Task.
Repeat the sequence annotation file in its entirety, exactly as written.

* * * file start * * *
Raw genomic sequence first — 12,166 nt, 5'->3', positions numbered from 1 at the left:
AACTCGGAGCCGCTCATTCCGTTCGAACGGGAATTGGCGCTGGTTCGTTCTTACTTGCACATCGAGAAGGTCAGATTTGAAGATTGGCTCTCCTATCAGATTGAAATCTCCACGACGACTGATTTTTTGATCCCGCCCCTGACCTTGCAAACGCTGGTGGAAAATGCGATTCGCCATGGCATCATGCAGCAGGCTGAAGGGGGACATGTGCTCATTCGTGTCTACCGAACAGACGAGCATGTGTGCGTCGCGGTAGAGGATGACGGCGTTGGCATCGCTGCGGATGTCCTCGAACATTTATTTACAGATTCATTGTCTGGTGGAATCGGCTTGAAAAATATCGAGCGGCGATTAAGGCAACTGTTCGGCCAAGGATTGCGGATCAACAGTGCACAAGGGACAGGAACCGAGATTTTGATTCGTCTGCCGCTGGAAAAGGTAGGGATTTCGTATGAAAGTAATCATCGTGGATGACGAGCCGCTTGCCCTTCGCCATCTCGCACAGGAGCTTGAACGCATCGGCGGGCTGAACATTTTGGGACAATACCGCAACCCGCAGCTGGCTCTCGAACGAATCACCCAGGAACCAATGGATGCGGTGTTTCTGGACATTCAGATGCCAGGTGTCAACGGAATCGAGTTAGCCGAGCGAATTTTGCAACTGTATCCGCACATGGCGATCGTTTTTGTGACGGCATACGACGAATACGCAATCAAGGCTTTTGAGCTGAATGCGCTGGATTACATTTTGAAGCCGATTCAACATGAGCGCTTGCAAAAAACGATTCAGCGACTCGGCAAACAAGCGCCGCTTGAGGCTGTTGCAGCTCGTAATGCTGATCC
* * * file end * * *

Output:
Raw genomic sequence first — 12,166 nt, 5'->3', positions numbered from 1 at the left:
AACTCGGAGCCGCTCATTCCGTTCGAACGGGAATTGGCGCTGGTTCGTTCTTACTTGCACATCGAGAAGGTCAGATTTGAAGATTGGCTCTCCTATCAGATTGAAATCTCCACGACGACTGATTTTTTGATCCCGCCCCTGACCTTGCAAACGCTGGTGGAAAATGCGATTCGCCATGGCATCATGCAGCAGGCTGAAGGGGGACATGTGCTCATTCGTGTCTACCGAACAGACGAGCATGTGTGCGTCGCGGTAGAGGATGACGGCGTTGGCATCGCTGCGGATGTCCTCGAACATTTATTTACAGATTCATTGTCTGGTGGAATCGGCTTGAAAAATATCGAGCGGCGATTAAGGCAACTGTTCGGCCAAGGATTGCGGATCAACAGTGCACAAGGGACAGGAACCGAGATTTTGATTCGTCTGCCGCTGGAAAAGGTAGGGATTTCGTATGAAAGTAATCATCGTGGATGACGAGCCGCTTGCCCTTCGCCATCTCGCACAGGAGCTTGAACGCATCGGCGGGCTGAACATTTTGGGACAATACCGCAACCCGCAGCTGGCTCTCGAACGAATCACCCAGGAACCAATGGATGCGGTGTTTCTGGACATTCAGATGCCAGGTGTCAACGGAATCGAGTTAGCCGAGCGAATTTTGCAACTGTATCCGCACATGGCGATCGTTTTTGTGACGGCATACGACGAATACGCAATCAAGGCTTTTGAGCTGAATGCGCTGGATTACATTTTGAAGCCGATTCAACATGAGCGCTTGCAAAAAACGATTCAGCGACTCGGCAAACAAGCGCCGCTTGAGGCTGTTGCAGCTCGTAATGCTGATCC